Pedal Power

Pedal Power is the biggest UK provider of accessible cycling, with 1,600 members, 98% of whom have a disability, using its services, which include bike rental and repair.

Users can choose from a fleet of 140 vehicles at the Pontcanna site, including 40 types of bikes, specially-adapted bikes, go-karts and pedal cars. They can also access one-
on-one coaching or group sessions from the leafy setting of Bute Park.

Director at Pedal Power, Sarah Donovan said: “We take away the barriers to cycling that many people face, so that everyone can do it. When the weather isn’t so good in
winter, we also run a singing group for those who enjoy the social aspect of cycling during the rest of the year.

Sian says the charity’s oldest member to date was aged 92.“She had Parkinson’s Disease and wanted to carry on cycling so we adapted a bike for her. We also had a
member in his 60s recovering from a stroke. He’d been in an induced coma for days and was able to go out on the trike with his carer. He said coming here helped him to walk
again.”

Sian, who is 60, says the all-inclusive ethos extends to the workplace of 24 paid staff and 60 active volunteers, where 25% of employees are over 50. The charity’s 61-year-old
finance officer works four days a week and flexible hours are offered to all staff.

“We employ people of all ages and we try and fit work around their lives,” said Sian. “We’re always mixing and matching our shifts. Some of our older staff have had health
issues and as a result, they need to work shorter days, so we let them move their hours around.

“It’s so important to support older people to work for as long as they want and are able. Just like physical exercise, working can have an enormous benefit for mental health.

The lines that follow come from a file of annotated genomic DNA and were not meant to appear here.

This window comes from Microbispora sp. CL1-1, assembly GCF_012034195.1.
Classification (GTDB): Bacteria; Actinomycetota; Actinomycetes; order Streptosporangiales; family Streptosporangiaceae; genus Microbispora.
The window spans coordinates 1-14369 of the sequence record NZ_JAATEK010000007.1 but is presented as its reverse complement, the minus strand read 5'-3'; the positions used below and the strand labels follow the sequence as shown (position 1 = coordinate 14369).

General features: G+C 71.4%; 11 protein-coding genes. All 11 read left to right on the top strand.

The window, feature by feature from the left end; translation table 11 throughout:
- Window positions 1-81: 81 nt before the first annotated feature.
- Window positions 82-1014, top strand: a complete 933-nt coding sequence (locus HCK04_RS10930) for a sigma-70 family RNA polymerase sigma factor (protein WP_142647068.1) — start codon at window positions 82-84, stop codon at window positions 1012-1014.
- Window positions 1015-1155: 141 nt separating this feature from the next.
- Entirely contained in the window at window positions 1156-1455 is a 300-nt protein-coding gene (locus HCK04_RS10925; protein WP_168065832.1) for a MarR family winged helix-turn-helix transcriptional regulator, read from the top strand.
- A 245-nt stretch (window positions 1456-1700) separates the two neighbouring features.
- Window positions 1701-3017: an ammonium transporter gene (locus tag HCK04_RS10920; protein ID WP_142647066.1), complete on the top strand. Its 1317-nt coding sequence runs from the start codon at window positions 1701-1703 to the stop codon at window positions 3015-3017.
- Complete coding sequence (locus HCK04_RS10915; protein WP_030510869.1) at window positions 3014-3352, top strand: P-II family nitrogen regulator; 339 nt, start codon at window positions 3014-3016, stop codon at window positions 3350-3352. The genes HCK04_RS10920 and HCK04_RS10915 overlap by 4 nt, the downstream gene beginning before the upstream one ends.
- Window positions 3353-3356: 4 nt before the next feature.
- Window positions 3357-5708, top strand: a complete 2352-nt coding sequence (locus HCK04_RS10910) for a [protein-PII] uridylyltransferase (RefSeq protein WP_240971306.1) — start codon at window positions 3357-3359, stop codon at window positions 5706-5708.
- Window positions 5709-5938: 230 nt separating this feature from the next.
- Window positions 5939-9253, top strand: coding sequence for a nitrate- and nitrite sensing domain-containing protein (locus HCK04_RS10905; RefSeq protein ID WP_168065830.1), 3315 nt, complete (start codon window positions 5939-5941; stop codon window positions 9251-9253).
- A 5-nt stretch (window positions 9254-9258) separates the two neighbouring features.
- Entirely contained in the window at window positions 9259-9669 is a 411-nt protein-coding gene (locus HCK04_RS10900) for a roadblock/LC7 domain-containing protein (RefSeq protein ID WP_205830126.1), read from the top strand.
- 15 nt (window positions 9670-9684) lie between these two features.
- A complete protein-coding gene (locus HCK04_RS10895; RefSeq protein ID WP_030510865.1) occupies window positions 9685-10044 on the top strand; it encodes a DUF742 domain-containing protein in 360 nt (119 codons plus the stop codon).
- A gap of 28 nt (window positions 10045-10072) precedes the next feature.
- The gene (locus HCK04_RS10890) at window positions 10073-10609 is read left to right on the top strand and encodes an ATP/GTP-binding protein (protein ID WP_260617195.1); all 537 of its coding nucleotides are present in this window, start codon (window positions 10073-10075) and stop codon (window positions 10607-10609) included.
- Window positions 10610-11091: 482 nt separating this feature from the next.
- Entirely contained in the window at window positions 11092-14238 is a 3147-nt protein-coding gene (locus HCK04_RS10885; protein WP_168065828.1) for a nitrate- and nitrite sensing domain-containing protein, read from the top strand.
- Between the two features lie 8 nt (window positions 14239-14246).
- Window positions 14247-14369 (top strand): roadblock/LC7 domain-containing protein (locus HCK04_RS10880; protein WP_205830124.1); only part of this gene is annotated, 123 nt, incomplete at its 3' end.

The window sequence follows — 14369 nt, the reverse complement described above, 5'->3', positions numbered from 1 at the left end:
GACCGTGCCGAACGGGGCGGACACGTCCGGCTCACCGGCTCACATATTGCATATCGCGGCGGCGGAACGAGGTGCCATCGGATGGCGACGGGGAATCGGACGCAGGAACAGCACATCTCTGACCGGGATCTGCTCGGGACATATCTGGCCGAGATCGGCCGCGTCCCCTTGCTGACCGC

“Older people are an asset to our workplace. They have  life experience which makes them well-suited to supporting the variety of people who come and use our services, and
understanding their needs.”

Bike hire manager Tony Hendrickson, 54 from Canton, has worked at the charity for a year after being made redundant from his previous job. As a keen cyclist he said he was
attracted to the company because of its inclusive values.

Tony said: “Everyone feels comfortable here. Pedal Power doesn’t see age - it sees the individual. Having a diverse workforce is a no-brainer if you want to represent the
population.”

Tony is dad to a 10-year-old son and is on an Open University degree course in Business, and the charity allows him flexible hours to work around his family and his studies.

“Having a mixed age workforce creates a respectful environment - we communicate well and we learn from one another,” he added.

“Some of the younger staff know shortcuts - they’ve taught me quicker ways of fixing a certain bike fault, for example.

“The younger members of staff might be keen to promote what we’re doing on social media, while we remind them that things like leaflet drops and posters are just as
important as they’ll reach older people.

“It’s not about better ways of doing things - it’s about how different ways of working can complement one another.